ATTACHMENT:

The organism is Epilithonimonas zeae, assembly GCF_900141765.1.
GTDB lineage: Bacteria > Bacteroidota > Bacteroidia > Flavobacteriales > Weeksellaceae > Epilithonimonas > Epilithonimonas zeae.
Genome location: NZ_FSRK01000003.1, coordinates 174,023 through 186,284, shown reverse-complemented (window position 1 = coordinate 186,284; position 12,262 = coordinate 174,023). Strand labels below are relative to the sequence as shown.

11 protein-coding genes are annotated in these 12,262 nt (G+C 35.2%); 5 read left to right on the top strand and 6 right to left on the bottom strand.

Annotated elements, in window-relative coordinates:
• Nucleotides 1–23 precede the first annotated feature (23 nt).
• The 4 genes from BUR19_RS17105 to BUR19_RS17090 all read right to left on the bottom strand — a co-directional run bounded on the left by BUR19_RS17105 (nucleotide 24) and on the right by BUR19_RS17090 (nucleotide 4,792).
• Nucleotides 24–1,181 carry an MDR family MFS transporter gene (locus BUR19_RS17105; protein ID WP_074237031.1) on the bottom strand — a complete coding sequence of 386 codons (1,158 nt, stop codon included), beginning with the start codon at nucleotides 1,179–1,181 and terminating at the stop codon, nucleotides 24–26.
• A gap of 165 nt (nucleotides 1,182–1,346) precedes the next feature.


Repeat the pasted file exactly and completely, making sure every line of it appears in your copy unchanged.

The organism is Epilithonimonas zeae, assembly GCF_900141765.1.
GTDB lineage: Bacteria > Bacteroidota > Bacteroidia > Flavobacteriales > Weeksellaceae > Epilithonimonas > Epilithonimonas zeae.
Genome location: NZ_FSRK01000003.1, coordinates 174,023 through 186,284, shown reverse-complemented (window position 1 = coordinate 186,284; position 12,262 = coordinate 174,023). Strand labels below are relative to the sequence as shown.

11 protein-coding genes are annotated in these 12,262 nt (G+C 35.2%); 5 read left to right on the top strand and 6 right to left on the bottom strand.

Annotated elements, in window-relative coordinates:
• Nucleotides 1–23 precede the first annotated feature (23 nt).
• The 4 genes from BUR19_RS17105 to BUR19_RS17090 all read right to left on the bottom strand — a co-directional run bounded on the left by BUR19_RS17105 (nucleotide 24) and on the right by BUR19_RS17090 (nucleotide 4,792).
• Nucleotides 24–1,181 carry an MDR family MFS transporter gene (locus BUR19_RS17105; protein ID WP_074237031.1) on the bottom strand — a complete coding sequence of 386 codons (1,158 nt, stop codon included), beginning with the start codon at nucleotides 1,179–1,181 and terminating at the stop codon, nucleotides 24–26.
• A gap of 165 nt (nucleotides 1,182–1,346) precedes the next feature.